When we switched from classful subnetting to CIDR, we created a new way to design and configure our networks. In this video, you’ll learn about classless inter-domain routing and how we were able to easily customize our subnet masks.

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Classless Inter-Domain Routing was created in 1993 to help address some of the shortcomings we had with the class-based subnet masking. You recall from one of our previous videos, we have a Class A, a Class B, and a Class C set of addresses. And the default subnet masks you can see here.

In this class-based subnetting, you could choose one of these three classes to define how big or how small you wanted your networks to be subnetted, which means you could either have with Class A 128 networks that would have 16 million plus hosts per network. You could have 16,000 or so networks with 65,000 hosts per network, or you could have two million networks, but you can only have 254 hosts on a single network.

As you can see with this class-based system, there were some pretty dramatic differences between those three. There’s no in between with these. You could either choose the A, the B, or the C, and that was it. That was one of the biggest reasons that we went to a classless based subnetting system, so that we could really define the network for the proper sizes that was right for us.

This also meant that we were conserving IP addresses, which of course is important with IPv4. It also meant that the subnet masks did not end on a single octet. We weren’t restricted to simply 255.0.0.0, or 255.255.0.0, or the Class C at 255.255.255.0. We could pick subnet masks that were somewhere in between.

We call this notation CIDR notation or CIDR block notation. What this really meant was that we didn’t have to express a subnet mask with its old 255.255.255.0. Of course, if you looked at it in binary, this is what it would look like. So for CIDR block notation, we took every place that there was a one, counted up that number. In this case, for this particular subnet mask, there are 24 ones. So we would express this subnet as 192.168.1.1/24.

It’s that /24 that designates the CIDR block notation and the subnet mask for this network. If you were to do the math on this network, you would see that this particular subnet ranged from 192.168.1.0, which is the network address, through 192.168.1.255, which is the broadcast address that gives you 256 separate hosts except we don’t use the network address and we don’t use the broadcast address for host. So we subtract 2 from that, and we have 254 hosts per network.

Here’s another CIDR block notation– 10.1.0.1/16. It’s a similar scenario. We take that old subnet mask of 255.255.0.0. That is 16 ones, thus the /16. And if we do the math, this is the range of IP addresses we would get for this particular subnet.

Of course we don’t have to end a subnet mask at the end of an octet. We’ve separated out in these eight-bit octets up here and on our second choice. But of course, we could use any number of bits we would like to as a subnet mask. That is, after all, one of the benefits of a classless-based subnetting system, instead of the older class-based system.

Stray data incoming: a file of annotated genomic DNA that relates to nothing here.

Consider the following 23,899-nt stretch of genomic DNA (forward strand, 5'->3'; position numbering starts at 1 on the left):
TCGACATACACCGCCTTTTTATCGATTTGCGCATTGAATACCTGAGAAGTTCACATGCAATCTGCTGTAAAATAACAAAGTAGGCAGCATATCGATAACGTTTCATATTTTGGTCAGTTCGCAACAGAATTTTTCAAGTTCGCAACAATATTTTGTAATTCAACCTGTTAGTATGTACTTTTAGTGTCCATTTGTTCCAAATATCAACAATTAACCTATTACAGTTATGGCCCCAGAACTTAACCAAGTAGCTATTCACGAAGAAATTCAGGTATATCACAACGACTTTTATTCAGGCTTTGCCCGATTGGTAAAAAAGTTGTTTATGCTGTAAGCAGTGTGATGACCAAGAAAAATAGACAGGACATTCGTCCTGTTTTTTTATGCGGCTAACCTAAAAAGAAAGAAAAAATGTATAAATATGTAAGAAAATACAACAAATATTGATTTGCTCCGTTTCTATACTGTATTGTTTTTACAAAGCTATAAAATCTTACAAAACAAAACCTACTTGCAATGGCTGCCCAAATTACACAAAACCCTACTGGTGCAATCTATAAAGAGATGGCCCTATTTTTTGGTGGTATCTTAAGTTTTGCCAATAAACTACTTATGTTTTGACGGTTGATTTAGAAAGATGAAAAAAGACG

So we can take this same IP address we used earlier, 10.1.0.1, and we can subnet it with a 26-bit subnet mask. If we were to look at this in binary form you can see that we now have 26 ones. We’re actually two bits into the last octet, which means the remaining six bits would be used for host.

If we were to write this out in decimal, it would be the same thing as saying 255.255.255.192. And doing the math on that, we know that if we take those last six bits, we would have 64 addresses. Of course, one of those is the network address and the other is the broadcast, which gives us a total of 62 addresses per subnet.

Now that we can carve out networks that are exactly the size that we need, let’s look at a practical example of how this was done. Let’s take one particular host 208.130.29..33, and let’s look at historically how that particular device got that IP address.

We’ll start with the internet service provider. The Internet Assigned Numbers Authority provided MCI at the time with a particular block of addresses that it could use. And it’s 208.128.0.0/11, which gave MCI this rest of the address to use for anything that would like to do. And what it did was subnet it out even further.

And it had a customer, Automation Research Systems, that needed a block of addresses for its servers and its customers. So MCI carved out or subnetted further and created a subnet of 208.130.28.0/22. So we went 22 bits into this particular address.

When Automation Research Systems got that, it realized it needed a separate subnet just for its public servers, so it used two additional bits there to create 208.130.29.0/24. And that left the entire final octet– those last eight bits– to be used for IP addresses of servers on that public server subnet, and it gave one to freesoft.org at the time of 208.130.29.33.

And the /32 means we’re using the entire range as a single address for a single device. And that’s how CIDR block notation allows us to create these flexible subnetting schemes so that we can carve out and assign just the right amount of IP address space for what we need.